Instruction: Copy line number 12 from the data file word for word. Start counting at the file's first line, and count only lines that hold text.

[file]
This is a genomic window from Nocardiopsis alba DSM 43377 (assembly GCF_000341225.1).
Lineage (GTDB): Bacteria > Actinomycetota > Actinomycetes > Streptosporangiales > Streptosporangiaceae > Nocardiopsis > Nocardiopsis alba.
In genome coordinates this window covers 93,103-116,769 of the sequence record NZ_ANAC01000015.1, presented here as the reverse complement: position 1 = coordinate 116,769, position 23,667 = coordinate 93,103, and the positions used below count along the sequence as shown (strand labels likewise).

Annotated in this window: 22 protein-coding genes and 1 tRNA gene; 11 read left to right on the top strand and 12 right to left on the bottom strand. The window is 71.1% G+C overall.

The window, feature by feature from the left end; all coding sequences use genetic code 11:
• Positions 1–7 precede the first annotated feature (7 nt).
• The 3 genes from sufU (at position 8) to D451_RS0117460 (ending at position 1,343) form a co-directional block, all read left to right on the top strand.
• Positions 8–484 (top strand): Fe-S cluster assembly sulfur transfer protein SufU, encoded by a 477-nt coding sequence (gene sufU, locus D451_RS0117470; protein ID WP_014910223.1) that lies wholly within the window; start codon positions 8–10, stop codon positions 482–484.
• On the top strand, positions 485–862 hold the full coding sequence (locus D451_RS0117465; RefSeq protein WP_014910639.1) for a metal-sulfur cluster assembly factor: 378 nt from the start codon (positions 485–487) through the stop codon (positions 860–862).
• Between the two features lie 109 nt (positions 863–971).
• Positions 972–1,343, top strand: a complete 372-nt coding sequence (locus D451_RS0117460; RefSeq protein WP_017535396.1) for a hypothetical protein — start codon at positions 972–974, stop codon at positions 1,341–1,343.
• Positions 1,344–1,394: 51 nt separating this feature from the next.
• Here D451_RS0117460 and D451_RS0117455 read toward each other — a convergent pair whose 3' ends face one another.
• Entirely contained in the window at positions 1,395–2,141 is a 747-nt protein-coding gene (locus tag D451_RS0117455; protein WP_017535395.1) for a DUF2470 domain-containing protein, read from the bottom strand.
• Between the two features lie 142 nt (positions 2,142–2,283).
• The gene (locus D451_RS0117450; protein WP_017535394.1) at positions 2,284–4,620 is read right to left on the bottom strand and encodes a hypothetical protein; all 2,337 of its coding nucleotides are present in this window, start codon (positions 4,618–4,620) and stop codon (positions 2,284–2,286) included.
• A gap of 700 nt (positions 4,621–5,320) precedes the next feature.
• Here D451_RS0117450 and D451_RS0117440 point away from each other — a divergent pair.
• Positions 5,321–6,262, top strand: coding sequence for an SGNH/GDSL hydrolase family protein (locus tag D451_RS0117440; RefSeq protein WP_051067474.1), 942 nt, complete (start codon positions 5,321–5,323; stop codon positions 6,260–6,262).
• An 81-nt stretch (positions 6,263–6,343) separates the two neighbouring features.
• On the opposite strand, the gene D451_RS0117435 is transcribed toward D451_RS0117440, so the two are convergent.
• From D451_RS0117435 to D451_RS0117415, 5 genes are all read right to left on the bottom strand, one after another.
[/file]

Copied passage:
• Positions 1,344–1,394: 51 nt separating this feature from the next.